Politics

Ottawa eyes power to seize, sell off Russian assets collected under sanctions

The federal government will change its sanctions law to allow seized and sanctioned foreign assets to be redistributed as compensation to victims or to help in rebuilding a foreign state from war, Foreign Affairs Minister Mélanie Joly said.

Seized assets could be used to rebuild Ukraine and compensate victims

Foreign Affairs Minister Mélanie Joly says proposed changes to the federal sanctions law will mean funds or property seized from Russia could be paid out to help rebuild Ukraine or go to those affected by Russia's invasion. (Patrick Doyle/The Canadian Press)

The federal government will change its sanctions law to allow seized and sanctioned foreign assets to be redistributed as compensation to victims or to help in rebuilding a foreign state from war, Foreign Affairs Minister Mélanie Joly said.

Canada is among a number of countries to have imposed sanctions on Russia after it invaded Ukraine on Feb. 24 in what it calls a "special operation."

"Today, we are seeking the capacity to not only seize but to allow for the forfeiture of the assets of sanctioned individuals and entities and to allow us to compensate victims with the proceeds," Joly said in a statement on Tuesday.

"These changes would make Canada's sanctions regime the first in the G7 to allow these actions."

The sanctions were already crippling Russia's economy and depleting President Vladimir Putin's resources to continue the war, the minister said.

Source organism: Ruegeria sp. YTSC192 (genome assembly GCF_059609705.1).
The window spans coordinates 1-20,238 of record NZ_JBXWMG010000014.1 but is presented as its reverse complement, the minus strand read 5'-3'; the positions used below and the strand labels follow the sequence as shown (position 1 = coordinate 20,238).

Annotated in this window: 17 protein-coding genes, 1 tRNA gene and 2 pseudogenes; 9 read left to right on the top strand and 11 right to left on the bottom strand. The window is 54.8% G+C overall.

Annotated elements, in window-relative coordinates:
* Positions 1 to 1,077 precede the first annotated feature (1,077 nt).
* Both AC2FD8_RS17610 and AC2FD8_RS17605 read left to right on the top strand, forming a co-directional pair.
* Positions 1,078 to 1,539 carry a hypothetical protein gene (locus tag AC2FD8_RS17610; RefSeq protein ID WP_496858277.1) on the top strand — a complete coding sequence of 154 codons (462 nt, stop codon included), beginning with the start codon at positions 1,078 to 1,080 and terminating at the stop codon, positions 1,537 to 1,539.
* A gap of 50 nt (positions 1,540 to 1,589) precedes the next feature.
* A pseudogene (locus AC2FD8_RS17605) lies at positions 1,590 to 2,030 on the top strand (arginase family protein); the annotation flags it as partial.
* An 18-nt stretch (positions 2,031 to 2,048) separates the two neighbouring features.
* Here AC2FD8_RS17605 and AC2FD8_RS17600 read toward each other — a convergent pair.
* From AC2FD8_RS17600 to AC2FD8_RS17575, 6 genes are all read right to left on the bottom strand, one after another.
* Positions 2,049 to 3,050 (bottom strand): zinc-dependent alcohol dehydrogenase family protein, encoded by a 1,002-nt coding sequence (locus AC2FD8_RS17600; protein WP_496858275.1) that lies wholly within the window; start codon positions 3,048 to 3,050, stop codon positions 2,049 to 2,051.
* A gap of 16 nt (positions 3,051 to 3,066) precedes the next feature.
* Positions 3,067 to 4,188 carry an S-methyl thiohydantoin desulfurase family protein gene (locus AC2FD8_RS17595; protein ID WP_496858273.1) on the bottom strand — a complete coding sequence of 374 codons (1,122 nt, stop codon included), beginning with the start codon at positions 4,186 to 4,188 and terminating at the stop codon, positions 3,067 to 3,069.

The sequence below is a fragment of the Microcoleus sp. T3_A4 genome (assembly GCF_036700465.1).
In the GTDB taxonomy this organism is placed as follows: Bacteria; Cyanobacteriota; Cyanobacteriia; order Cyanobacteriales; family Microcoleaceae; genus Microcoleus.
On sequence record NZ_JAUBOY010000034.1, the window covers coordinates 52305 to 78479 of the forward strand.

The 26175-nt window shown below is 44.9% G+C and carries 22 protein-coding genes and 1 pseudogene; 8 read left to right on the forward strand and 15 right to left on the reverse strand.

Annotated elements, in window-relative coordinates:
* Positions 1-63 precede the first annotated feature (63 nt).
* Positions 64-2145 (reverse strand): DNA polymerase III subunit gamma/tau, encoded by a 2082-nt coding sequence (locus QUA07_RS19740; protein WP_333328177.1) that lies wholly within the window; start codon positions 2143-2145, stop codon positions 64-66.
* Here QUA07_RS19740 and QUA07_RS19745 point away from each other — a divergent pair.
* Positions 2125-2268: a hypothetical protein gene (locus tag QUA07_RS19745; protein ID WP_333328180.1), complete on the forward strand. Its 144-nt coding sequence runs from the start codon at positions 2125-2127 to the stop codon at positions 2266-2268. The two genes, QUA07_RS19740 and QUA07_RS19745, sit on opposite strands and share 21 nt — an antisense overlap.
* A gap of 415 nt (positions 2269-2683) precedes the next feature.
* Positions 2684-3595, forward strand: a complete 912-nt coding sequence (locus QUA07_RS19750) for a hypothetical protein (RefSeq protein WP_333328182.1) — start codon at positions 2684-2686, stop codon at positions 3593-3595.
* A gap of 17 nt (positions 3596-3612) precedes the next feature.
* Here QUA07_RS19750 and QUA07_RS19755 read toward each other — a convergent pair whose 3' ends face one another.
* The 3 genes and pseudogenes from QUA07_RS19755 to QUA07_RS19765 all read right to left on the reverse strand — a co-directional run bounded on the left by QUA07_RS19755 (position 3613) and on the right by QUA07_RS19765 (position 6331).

"We will continue to apply maximum pressure on the Putin regime and impose severe costs for this war of choice," Joly added.

The changes that Canada aims to bring to its sanctions law will mean that funds or property seized from Russia could be paid out to help rebuild Ukraine or go to those affected by Russia's invasion.

The text of the bill says the seized assets can be used for "the reconstruction of the foreign state adversely affected by a grave breach of international peace and security."

The funds could also be used for "the restoration of international peace and security" and to compensate victims when that security is breached.

A similar bill that would allow Canada to seize and confiscate Russian assets for the purpose of supporting victims of Russian attacks was already tabled by Sen. Ratna Omidvar and is poised to be approved by the upper chamber.

The Ukrainian Embassy to Canada has urged lawmakers to quickly enact Omidvar's bill.

"We believe it is absolutely fair that Russian state property or ill-gotten assets of Russian oligarchs must become a part of reparations by the aggressor state to the victim of the aggression," the embassy statement said.

"By passing the Bill S-217 Canada will demonstrate leadership and could set an example for others to follow and show that the Russian kleptocratic corrupt regime will pay the full cost of its crimes against Ukraine."

With files from CBC News and The Canadian Press

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